Trust in the Media: Closing It Out

I want to thank everyone who participated in the discussion this week about Trust in the Media. Its just about time to wind down this part of the discussion and for me to pass the moderator baton to one of my colleagues. The next area of focus as we lead up to the We Media Global Forum in London is the role of media in the connected society and how media is changing our world. Before the next conversation begins, however, I have a couple quick thoughts I want to share.

We have spent much of this past week examining trust in the old media from through a perspective as new media evangelists. I think one of the elements that ties our discussion together is the shared belief we have that media and journalism must change, if it isn’t changing already. It doesn’t matter what the delivery mechanism for the news is — print, online, mobile, word of mouth — the way people produce, receive, and share information is changing. And that has substantial impact on our society.

This morning I was thinking about ‘new media’ and its open, transparent, quick-delivery, participatory elements and wondering how they will actually change journalism and people’s perceptions of it. What impact will that have on our trust in the media? Is it a good thing, these changes we are advocating for in the media? Are we fooling ourselves — is this new media discussion just a playground for intellectuals and people in the media business looking to monetize information? And as news consumers, do we have to choose between the things we want – substance, objectivity, emotion, personalization, speed, accuracy, trust, and on and on – or can we have it all?

Whoa, Brian. Where did that come from?

In this morning’s Boston Globe, venerable columnist Ellen Goodman argues that Bloggers Owe Jill Carroll an Apology. Jill Carroll is, of course, is the Christian Science Monitor reporter who was held hostage for three months in Iraq and released last week. We all know the story.

Goodman writes:

“In the hours between captivity and true freedom, Carroll was seen in one propaganda film describing the mujahideen as ”good people fighting an honorable fight” and in another interview saying she was never threatened.”

You quickly come to understand that Ellen Goodman believes (and why shouldn’t she) that Jill Carroll was forced to present these beliefs and that her statements were coerced. In short, Goodman trusts Carroll. Some in the blogosphere were not as kind to Jill Carroll. Some in the blogosphere don’t trust Carroll.

Again, from Goodman:

“The printouts on my desk describe the 28-year-old journalist, a hostage and victim for 82 terrifying days, as something between Patty Hearst and Baghdad Jane, between a traitor and ”Princess Jill.” TBone posted a potshot, calling Carroll ”a liar” and the kidnapping ”a total scam.” PA Pundits said that ”I still just can’t get past her being (for the most part) unharmed.” And Debbie Schlussel called her a ”spoiled brat America-hater.”

I’m not so interested in the debate about whether the blogs acted appropriately (I don’t believe they did) or whether Goodman’s old-media dinosaur righteousness is appropriate (I don’t – generalizing is unfair). There is, of course, something ironic about the fact that Ellen Goodman was reading the commentary from Jill Carroll’s detractors in the blogosphere on printouts – and she knows it, that’s why she pointed it out in her column.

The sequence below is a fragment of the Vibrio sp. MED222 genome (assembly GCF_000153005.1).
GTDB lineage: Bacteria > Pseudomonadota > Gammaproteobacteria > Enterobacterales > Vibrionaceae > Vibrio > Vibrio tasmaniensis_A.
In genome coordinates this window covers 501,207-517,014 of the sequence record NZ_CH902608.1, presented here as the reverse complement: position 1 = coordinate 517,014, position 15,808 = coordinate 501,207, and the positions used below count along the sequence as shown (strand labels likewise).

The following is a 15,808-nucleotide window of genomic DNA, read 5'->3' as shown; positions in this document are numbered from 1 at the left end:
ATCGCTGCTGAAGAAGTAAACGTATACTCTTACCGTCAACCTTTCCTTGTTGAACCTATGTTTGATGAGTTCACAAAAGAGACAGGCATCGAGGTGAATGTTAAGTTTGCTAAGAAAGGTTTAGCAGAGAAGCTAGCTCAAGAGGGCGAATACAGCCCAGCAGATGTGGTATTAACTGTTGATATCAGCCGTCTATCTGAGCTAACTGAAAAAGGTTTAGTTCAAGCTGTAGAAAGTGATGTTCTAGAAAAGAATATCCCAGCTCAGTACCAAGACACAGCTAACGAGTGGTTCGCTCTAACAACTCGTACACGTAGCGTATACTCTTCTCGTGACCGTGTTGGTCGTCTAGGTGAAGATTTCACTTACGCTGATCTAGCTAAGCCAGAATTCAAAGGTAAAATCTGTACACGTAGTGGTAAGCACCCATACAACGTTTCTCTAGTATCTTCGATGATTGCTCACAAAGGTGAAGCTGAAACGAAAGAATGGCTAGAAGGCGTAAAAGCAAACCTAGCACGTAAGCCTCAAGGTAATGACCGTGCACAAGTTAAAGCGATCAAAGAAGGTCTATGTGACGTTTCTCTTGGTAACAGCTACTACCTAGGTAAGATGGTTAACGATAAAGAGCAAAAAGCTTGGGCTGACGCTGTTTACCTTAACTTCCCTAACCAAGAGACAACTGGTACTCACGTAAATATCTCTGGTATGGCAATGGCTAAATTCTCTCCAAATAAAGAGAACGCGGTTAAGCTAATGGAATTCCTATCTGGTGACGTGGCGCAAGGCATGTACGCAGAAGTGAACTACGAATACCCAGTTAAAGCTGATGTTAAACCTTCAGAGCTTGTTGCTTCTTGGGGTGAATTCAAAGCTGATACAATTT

No, I’m interested in whether situations like these – like the liberal blogosphere’s attacks on Ben Domenech last week, whether the blogosphere’s attacks on the Washington Post Ombudsman, Deborah Howell – will have an impact on whether people regain trust in the media when it has a more human face. I’m curious whether the future of journalism looks more like us as a people – occasionally rash in our judgment, unfortunately intolerant at times in our commentary, and so on.

Ellen Goodman writes:

“These attacks raise the question of what bloggery is going to be when it grows up. An Internet op-ed page? Or a polarized, talk-radio food fight?”… “If newspapers are the first rough draft of history, a blog is like reading a never-ending draft as it’s being written and published, mostly unedited, without standards or correction boxes.”

Read the whole column and consider it for yourself. Post your thoughts if you like. Maybe even carry a bit of this conversation over to the next topic – about the connected society and how media is changing our world. It seems appropriate, doesn’t it?

And with that, I hand over the baton.

TAG: wemedia

Previous Comments

As an old fashioned print person–managing editor of the Toronto Globe and Mail 1963-78–but one who did not have to hauled kicking and screaming in to the new media age–chair of the Southam Inc. cross divisional oversight committee on New Technology 1989-92–I still feel strongly that the basis of good journalism, however delivered, is strong reporting and informed commentary.

Blogging and other fringe vehicles of comment and opinion must be seen as invitations to what too many of them have already become–spur of the moment judgements based on inadequate information and fed by strong personal bias or warped vested interest.

I can only hope that the shared, reciprocal trust we have had with information consumers will continue to reward the trustworthy and delete the rest,

Are we fooling ourselves — is this new media discussion just a playground for intellectuals and people in the media business looking to monetize information?

Yes but I’d love you to prove me wrong…

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